Beijing, China is one of the largest and fastest growing cities in the world. Its current population is more than 20 million people, and the population is expected to exceed 25 million by 2020 and possibly 50 million by 2050.
Beijing’s extraordinary growth has been accompanied by industrial development, greater reliance on coal-fired power plants, increased traffic and congestion, urban sprawl, and as a consequence, notoriously high levels of air pollution. Over a six-year period, from April 2008 to March 2014, there were at least 1,812 days where air quality in Beijing reached unhealthy levels, and only two days where air quality exceeded good levels. Pollution exposure in Beijing and other urban areas in China is linked to cardio-respiratory illnesses and premature deaths, in particular from heart disease, stroke and lung cancer. In January 2015, the city’s mayor made global headlines by announcing that, because of its noxious smog, “Beijing is not a livable city.”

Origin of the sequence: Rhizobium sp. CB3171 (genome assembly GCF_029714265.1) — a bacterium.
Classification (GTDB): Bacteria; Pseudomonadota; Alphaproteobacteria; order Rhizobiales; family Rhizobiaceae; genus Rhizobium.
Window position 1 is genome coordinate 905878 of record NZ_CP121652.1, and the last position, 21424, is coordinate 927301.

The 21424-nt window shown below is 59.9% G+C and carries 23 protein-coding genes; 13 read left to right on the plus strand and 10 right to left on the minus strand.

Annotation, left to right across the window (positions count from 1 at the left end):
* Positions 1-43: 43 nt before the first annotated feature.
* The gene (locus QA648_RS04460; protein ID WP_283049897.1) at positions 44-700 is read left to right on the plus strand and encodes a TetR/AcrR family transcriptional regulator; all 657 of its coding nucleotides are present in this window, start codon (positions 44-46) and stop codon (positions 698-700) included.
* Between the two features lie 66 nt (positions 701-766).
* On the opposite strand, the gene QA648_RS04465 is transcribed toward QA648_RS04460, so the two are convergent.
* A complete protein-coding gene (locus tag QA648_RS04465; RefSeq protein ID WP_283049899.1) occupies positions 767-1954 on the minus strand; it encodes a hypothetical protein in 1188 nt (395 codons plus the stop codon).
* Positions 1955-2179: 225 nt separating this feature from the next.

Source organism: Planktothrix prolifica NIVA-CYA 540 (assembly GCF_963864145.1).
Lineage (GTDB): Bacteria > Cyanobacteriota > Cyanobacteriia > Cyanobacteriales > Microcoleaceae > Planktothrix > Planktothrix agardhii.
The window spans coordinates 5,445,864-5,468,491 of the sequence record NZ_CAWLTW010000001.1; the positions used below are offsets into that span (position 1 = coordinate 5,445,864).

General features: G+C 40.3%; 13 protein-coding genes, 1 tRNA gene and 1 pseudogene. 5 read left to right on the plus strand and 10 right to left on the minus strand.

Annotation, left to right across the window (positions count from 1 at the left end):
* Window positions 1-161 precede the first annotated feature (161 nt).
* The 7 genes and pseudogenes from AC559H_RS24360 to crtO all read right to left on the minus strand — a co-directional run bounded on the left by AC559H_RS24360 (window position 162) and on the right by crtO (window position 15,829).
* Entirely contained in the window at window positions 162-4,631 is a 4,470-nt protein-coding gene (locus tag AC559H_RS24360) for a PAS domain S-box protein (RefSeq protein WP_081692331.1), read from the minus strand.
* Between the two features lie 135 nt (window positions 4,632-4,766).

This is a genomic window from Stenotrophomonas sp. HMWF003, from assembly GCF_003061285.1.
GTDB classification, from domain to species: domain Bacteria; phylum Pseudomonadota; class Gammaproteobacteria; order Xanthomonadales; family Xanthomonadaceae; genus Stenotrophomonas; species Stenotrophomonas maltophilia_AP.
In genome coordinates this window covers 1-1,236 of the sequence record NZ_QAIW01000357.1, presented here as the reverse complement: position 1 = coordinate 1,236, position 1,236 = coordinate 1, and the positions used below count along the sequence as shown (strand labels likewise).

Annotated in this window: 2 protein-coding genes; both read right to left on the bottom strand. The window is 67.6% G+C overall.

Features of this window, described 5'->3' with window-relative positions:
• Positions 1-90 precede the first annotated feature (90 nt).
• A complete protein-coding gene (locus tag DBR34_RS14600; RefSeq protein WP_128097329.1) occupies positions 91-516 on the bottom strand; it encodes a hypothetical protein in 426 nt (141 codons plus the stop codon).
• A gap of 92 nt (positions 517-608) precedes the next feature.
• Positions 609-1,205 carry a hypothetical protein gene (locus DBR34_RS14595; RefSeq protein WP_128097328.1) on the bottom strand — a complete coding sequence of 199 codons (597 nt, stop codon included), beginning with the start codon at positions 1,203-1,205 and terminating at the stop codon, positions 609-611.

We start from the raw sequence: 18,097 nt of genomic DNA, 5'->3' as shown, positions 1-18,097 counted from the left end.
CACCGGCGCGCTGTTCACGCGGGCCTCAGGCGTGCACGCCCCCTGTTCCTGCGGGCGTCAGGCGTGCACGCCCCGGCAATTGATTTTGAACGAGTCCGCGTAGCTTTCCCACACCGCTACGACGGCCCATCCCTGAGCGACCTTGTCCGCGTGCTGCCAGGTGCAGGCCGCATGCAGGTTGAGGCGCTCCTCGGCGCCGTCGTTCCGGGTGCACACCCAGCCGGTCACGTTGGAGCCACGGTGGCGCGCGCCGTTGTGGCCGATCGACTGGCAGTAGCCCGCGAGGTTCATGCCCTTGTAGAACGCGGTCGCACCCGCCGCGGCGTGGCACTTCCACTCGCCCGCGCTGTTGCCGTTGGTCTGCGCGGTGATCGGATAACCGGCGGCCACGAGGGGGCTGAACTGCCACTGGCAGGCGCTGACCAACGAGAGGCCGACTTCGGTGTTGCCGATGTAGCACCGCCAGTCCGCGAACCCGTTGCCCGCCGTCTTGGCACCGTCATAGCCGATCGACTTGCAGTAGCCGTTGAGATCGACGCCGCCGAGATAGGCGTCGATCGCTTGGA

But there is a great difference in how the rich and poor residents of Beijing are able to cope with its air pollution.
Among the urban population of Beijing and other major cities in China, it is the disadvantaged groups – such as the poor, ethnic minorities and migrants from rural areas – that are the most exposed to sources of air pollution and more susceptible to any resulting health effects. These disadvantaged groups are confined to the most polluted urban neighborhoods, which also suffer from high crime rates, inadequate infrastructure and services, and poor living conditions, from which they commute long distances for work. Moving away from dirty neighborhoods and closer to work is not an option; most jobs in Beijing are located within three miles from the city center, yet it is only the rich that can afford to live downtown.
In contrast, the rich have many more options for coping with Beijing’s air pollution. The rich can afford the cleaner urban neighborhoods, which also have better jobs and high-quality public services, such as good schools and hospitals. The very wealthy can also afford extraordinary measures to protect themselves from air pollution. For example, elite private schools in Beijing are building gigantic, inflatable and air-conditioned domes to protect their students from air pollution hazards as they play sports and attend classes. As one school official explains: “A non-toxic learning environment is perhaps the least parents might expect, when they’re paying £20,000-a-year fees.” Increasingly, many of Beijing’s wealthy send their children overseas to school, simply to protect their health.